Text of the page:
Sleep, and its impact on our health and performance, is a hot topic this year. It was the subject of oversubscribed lectures at the World Economic Forum in January, Ariana Huffington, recently turned “sleep evangelist” after a collapse from sleep deprivation has written a book called The Sleep Revolution: Transforming Your Life, One Night at a Time due out in April 2016, and the field of sleep medicine is growing exponentially as the National Institutes of Health states that sleeplessness creates $16 billion in healthcare costs and $50 billion in lost productivity.
Experts agree that sleep is one of the key elements of our health - defined as the "glue that ties our health together" by Dr. Murali Doraiswamy, a renowned psychiatrist and brain health expert.
Dr. Aki Hintsa, who has worked with business leaders, athletes and Formula 1 drivers, promotes six elements of wellbeing: - physical activity, sleep, nutrition, biomechanics (translation: Pilates or stretching), mental energy and general health. His statement that “Operating three nights in a row on just five hours sleep is equivalent to driving a car drunk" is striking, especially since he works with race car drivers.
National Sleep Foundation research shows that if sleep is cut short, the body doesn’t have time to complete all of the phases needed for muscle repair, memory consolidation and release of hormones regulating growth and appetite. Sleep also allows our brain to process emotions and memories from the day, preparing us for the next.
How much sleep do we need?
Many sleep professionals recommend a specific number of hours of sleep each night, ranging from a maximum of 19 for some infants to 5 for some adults over 65. Another perspective comes from Dr. Elizabeth Klerman, of Harvard Medical School, recommending that we will know if we have adequate sleep if we:
- sleep the same amount on work days and non-work days,
- awaken without an alarm clock,
- do not use caffeine or other stimulants to remain awake or substances to fall asleep,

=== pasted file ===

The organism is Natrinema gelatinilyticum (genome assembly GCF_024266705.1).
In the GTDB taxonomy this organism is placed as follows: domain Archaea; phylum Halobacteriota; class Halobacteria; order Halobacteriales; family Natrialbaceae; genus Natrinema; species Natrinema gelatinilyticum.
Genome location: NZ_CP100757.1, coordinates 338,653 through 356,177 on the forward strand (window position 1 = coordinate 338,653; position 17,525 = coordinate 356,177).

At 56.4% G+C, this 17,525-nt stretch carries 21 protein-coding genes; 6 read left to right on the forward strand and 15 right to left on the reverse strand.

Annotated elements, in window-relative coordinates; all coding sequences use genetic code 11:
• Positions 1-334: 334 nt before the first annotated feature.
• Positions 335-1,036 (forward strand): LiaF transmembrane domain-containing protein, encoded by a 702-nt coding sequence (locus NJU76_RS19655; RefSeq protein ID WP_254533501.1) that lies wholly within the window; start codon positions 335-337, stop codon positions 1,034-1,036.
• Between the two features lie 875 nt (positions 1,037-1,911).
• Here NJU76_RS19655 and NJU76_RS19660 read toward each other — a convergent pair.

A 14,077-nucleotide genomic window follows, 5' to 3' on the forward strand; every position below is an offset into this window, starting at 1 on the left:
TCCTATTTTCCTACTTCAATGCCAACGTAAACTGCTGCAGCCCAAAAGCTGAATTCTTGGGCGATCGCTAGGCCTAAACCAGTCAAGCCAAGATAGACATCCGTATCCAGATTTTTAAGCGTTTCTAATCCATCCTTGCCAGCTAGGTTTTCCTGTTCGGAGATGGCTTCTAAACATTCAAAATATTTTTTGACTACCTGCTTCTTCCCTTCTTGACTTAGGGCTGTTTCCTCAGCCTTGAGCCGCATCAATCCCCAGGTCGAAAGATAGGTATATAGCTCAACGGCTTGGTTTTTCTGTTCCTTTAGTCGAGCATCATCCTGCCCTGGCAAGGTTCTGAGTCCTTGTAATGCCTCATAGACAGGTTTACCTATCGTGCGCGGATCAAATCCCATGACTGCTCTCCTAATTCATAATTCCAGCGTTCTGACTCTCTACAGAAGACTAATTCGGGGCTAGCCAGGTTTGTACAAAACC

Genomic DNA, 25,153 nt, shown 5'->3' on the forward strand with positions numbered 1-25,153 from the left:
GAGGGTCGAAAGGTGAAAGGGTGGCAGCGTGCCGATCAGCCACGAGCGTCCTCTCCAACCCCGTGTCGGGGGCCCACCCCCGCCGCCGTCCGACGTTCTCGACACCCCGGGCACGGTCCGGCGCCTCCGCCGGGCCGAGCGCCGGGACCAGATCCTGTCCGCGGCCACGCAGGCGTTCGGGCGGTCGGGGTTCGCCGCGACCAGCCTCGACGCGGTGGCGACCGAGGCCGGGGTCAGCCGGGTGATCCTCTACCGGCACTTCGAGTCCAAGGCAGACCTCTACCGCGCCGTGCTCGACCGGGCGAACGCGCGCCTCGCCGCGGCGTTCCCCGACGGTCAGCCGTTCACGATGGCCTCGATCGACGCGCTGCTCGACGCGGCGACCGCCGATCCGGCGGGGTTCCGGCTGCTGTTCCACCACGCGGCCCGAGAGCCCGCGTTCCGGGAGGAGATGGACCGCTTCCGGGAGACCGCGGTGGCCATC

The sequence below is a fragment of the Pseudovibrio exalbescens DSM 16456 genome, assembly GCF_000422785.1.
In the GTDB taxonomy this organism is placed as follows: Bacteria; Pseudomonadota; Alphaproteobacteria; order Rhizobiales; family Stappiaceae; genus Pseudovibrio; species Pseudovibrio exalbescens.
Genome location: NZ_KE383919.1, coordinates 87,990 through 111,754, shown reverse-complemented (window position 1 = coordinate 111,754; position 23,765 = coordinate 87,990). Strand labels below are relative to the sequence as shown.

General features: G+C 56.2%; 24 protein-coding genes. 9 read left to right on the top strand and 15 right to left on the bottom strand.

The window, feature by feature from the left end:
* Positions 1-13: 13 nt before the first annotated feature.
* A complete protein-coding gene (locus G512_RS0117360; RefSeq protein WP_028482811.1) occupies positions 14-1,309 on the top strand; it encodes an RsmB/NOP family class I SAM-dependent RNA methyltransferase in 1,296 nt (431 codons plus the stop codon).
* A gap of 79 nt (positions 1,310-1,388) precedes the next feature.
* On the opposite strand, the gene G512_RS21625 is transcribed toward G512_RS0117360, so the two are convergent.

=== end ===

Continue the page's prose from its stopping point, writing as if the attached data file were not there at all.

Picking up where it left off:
- do not fall asleep within five minutes or in other non-stimulating conditions (e.g., when a passenger in a car)
- are healthy.
How can we get better sleep?
To improve our health, relationships and performance through better sleep will require a cultural and behavioral shift. Huffington argues that sleep-deprivation has acquired its macho image, a sign of strength and dedication. Thomas Edison was apparently wrong when he called sleep an "absurdity," and predicted in 1914 that "a million years from now man won't go to bed at all”, and now we know that he was secretly “power napping” as he made this claim.
The current technological revolution known as the Fourth Industrial Revolution, puts human beings back in the center,. and Dr. Klaus Schwab states that “anything -- including and especially sleep -- that makes us more human and able to connect with who we are will be more valuable”.
There are so many expert opinions on how to actually get your required sleep, and here are the most consistent recommendations I have found:
- Make sleep a priority
- Create a sleep oasis – soothing, decluttered and cool room with dim lighting
- Limit electronics for 30 minutes to an hour before bed
- Use your bed for sleeping and sex, only
- Go to sleep and wake at the same times each day
- Do not lie awake in your bed for more than 20 minutes – get up and do something else and then try again
- Exercise regularly
- Eat and drink lightly in the evening and finish dinner about three hours before bedtime
We will continue to keep you updated on advances in sleep science, technology, mattresses and bedding so that you can be a part of the sleep revolution and live better!